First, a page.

In general, I prefer security systems that are invasive yet anonymous to ones that are based on massive databases. And automatic systems that divide people into a “probably fine” and “investigate a bit more” categories seem like a good use of technology. I have no idea whether this system works (there is a lot of evidence that it does not), what the false positive and false negative rates are (this article states a completely useless 12% false positive rate), or how easy it would be to learn how to fool the system, though. And in all of these trade-off discussions, the devil is in the details.

Posted on November 21, 2005 at 8:07 AMView Comments

Cold War Software Bugs

Here’s a report that the CIA slipped software bugs to the Soviets in the 1980s:

In January 1982, President Ronald Reagan approved a CIA plan to sabotage the economy of the Soviet Union through covert transfers of technology that contained hidden malfunctions, including software that later triggered a huge explosion in a Siberian natural gas pipeline, according to a new memoir by a Reagan White House official.

A CIA article from 1996 also describes this.

EDITED TO ADD (11/14): Marcus Ranum wrote about this.

Posted on November 14, 2005 at 8:04 AMView Comments

Caches of Explosives Hidden in Moscow

Here’s a post-Cold War risk that I hadn’t considered before:

Construction workers involved in building a new hotel just across from the Kremlin were surprised to find 250 kg of TNT buried deep beneath the old Moskva Hotel that had just been demolished to make way for a new one. Police astonished Muscovites further when they said that the 12 boxes of explosives lodged in the basement could have been there for half a century.

And now, new evidence points to the possibility that Moscow could be dotted with such explosive caches — planted by the secret police in the early days of World War II.

Posted on August 4, 2005 at 7:58 AMView Comments

Russia's Black-Market Data Trade

Interesting story on the market for data in Moscow:

This Gorbushka vendor offers a hard drive with cash transfer records from Russia’s central bank for $1,500 (Canadian).


At the Gorbushka kiosk, sales are so brisk that the vendor excuses himself to help other customers while the foreigner considers his options: $43 for a mobile phone company’s list of subscribers? Or $100 for a database of vehicles registered in the Moscow region?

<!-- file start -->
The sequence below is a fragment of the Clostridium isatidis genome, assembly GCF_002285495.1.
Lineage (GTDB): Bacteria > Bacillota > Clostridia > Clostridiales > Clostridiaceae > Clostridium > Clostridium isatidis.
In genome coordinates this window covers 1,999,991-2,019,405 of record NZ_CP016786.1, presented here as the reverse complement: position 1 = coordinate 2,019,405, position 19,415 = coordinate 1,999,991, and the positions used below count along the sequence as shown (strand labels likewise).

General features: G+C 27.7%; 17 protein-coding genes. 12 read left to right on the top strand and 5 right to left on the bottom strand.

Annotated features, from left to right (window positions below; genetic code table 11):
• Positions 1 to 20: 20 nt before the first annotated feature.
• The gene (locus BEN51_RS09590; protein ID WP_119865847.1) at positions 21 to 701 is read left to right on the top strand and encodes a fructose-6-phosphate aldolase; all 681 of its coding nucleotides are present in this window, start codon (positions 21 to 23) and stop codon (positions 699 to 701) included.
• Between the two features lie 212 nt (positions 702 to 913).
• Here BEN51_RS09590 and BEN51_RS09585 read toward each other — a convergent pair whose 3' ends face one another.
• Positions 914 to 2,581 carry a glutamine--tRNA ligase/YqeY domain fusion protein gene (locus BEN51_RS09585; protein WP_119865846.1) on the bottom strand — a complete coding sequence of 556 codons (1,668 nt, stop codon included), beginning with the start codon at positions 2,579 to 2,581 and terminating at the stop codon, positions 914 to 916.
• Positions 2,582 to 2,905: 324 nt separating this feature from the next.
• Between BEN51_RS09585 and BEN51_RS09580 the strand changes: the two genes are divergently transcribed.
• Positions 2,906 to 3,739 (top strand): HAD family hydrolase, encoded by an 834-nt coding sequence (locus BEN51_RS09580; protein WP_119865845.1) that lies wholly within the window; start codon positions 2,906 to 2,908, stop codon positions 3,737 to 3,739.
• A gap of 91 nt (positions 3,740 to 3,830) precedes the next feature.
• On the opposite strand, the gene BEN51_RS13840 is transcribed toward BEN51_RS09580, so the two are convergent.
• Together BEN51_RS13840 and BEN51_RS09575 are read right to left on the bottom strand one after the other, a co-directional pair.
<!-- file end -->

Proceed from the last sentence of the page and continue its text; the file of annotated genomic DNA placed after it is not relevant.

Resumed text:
The vehicle database proves irresistible. It appears to contain names, birthdays, passport numbers, addresses, telephone numbers, descriptions of vehicles, and vehicle identification (VIN) numbers for every driver in Moscow.

I don’t know whether you can buy data about people in other countries, but it is certainly plausible.

Posted on July 6, 2005 at 6:10 AMView Comments

Lighters Banned on Airplanes

Lighters are now banned on U.S. commercial flights, but not matches.

The Senators who proposed the bill point to Richard Reid, who unsuccessfully tried to light explosives on an airplane with matches. They were worried that a lighter might have worked.

That, of course, is silly. The reason Reid failed is because he tried to light the explosives in his seat, so he could watch the faces of those around him. If he’d gone into the lavatory and lit them in private, he would have been successful.

Hence, the ban is silly.

But there’s a serious problem here. Airport security screeners are much better at detecting explosives when the detonation mechanism is attached. Explosives without any detonation mechanism — like Richard Reid’s — are much harder to detect. As are explosives carried by one person and a detonation device carried by another. I’ve heard that this was the technique the Chechnyan women used to blow up a Russian airplane.

Posted on April 20, 2005 at 4:21 PMView Comments

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Sidebar photo of Bruce Schneier by Joe MacInnis.